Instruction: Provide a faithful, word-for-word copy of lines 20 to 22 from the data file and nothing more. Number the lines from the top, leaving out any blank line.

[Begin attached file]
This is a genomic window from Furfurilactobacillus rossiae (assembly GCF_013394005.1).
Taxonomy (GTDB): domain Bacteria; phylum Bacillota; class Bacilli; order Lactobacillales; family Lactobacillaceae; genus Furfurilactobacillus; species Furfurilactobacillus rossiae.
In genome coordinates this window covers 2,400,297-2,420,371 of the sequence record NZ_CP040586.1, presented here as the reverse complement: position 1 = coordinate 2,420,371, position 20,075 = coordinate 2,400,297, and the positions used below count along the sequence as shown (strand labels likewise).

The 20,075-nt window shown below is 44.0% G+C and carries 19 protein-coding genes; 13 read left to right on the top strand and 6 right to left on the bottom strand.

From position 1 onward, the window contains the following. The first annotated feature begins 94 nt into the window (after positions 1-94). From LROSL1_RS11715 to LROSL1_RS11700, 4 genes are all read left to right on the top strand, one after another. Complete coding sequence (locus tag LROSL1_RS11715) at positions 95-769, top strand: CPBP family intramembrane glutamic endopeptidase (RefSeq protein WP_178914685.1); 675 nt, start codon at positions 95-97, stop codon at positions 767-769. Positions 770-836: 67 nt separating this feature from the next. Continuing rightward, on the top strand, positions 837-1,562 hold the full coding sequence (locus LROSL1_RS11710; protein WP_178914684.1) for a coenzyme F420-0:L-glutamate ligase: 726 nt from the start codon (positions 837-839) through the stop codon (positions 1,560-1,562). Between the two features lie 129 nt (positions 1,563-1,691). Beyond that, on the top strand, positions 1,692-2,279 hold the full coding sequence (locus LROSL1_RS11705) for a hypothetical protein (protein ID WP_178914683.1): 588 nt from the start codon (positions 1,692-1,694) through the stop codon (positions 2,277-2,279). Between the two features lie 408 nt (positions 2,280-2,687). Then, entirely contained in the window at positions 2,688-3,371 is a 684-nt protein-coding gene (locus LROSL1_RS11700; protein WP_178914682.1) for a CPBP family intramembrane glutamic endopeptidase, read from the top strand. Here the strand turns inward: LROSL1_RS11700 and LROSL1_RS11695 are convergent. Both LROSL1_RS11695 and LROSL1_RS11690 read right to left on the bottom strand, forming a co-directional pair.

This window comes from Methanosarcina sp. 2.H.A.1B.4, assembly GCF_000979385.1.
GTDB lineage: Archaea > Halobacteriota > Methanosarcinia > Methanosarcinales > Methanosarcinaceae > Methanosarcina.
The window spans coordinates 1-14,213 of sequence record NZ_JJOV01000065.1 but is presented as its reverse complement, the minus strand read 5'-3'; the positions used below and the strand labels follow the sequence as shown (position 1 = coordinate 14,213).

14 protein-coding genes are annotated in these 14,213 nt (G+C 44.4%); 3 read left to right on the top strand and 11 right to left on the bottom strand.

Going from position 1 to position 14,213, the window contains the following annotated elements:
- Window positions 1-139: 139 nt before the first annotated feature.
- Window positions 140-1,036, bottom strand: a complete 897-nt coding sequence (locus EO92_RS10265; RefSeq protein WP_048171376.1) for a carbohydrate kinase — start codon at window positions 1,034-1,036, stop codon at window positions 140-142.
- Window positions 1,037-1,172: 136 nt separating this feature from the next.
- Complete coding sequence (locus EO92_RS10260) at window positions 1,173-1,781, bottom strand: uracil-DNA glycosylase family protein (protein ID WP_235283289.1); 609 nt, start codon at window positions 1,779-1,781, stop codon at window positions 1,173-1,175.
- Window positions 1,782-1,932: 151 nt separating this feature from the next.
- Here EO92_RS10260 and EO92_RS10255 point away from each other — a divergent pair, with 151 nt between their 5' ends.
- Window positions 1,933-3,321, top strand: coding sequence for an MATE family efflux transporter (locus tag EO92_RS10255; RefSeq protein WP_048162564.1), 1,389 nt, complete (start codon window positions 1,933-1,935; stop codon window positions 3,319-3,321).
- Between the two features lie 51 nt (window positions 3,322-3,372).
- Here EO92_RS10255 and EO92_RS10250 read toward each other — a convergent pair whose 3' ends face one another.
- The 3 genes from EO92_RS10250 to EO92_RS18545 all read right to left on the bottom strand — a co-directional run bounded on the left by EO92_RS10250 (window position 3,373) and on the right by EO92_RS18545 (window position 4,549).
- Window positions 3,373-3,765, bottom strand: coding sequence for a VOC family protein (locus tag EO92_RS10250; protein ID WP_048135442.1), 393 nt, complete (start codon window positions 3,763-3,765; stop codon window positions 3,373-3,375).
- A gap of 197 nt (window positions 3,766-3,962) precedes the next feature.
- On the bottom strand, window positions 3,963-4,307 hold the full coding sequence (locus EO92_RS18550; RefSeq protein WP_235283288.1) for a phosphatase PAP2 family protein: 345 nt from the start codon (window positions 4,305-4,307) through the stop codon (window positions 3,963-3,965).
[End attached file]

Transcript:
- The 3 genes from EO92_RS10250 to EO92_RS18545 all read right to left on the bottom strand — a co-directional run bounded on the left by EO92_RS10250 (window position 3,373) and on the right by EO92_RS18545 (window position 4,549).
- Window positions 3,373-3,765, bottom strand: coding sequence for a VOC family protein (locus tag EO92_RS10250; protein ID WP_048135442.1), 393 nt, complete (start codon window positions 3,763-3,765; stop codon window positions 3,373-3,375).
- A gap of 197 nt (window positions 3,766-3,962) precedes the next feature.